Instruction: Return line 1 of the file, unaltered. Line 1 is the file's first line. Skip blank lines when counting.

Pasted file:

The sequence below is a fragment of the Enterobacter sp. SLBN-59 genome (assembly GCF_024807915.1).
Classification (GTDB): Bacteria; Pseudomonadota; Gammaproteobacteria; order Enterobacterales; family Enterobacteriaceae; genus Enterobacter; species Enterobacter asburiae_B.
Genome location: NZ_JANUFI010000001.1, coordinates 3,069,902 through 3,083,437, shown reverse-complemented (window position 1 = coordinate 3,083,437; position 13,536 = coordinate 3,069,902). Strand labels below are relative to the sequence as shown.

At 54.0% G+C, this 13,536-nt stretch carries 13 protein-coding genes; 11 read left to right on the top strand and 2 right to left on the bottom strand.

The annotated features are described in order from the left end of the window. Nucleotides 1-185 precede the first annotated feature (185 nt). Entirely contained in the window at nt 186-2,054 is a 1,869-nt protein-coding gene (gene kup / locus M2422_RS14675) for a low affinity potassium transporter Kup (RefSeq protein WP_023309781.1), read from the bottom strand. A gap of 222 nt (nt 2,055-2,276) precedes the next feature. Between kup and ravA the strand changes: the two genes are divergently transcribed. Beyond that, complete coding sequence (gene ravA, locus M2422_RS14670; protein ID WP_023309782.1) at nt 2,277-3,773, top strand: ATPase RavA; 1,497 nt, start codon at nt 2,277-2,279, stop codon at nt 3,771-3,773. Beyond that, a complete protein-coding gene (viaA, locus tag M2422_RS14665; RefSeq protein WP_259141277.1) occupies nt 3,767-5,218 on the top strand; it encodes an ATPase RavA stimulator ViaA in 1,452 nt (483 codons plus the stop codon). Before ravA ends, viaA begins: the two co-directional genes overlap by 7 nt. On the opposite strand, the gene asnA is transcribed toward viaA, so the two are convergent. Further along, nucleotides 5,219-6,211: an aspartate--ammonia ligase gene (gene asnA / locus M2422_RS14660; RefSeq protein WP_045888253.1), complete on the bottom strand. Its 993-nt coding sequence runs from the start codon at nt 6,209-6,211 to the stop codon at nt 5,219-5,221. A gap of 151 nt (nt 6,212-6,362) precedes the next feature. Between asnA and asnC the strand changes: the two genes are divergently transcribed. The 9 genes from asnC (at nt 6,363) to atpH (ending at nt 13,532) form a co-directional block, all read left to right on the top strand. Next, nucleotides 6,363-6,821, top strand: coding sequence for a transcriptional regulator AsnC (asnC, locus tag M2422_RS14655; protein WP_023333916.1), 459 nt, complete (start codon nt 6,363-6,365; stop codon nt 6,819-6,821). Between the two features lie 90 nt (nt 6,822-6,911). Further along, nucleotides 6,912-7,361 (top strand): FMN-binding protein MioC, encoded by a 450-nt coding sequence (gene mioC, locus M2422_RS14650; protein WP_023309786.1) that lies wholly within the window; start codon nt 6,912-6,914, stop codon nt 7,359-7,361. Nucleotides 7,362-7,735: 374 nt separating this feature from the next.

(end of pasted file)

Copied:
The sequence below is a fragment of the Enterobacter sp. SLBN-59 genome (assembly GCF_024807915.1).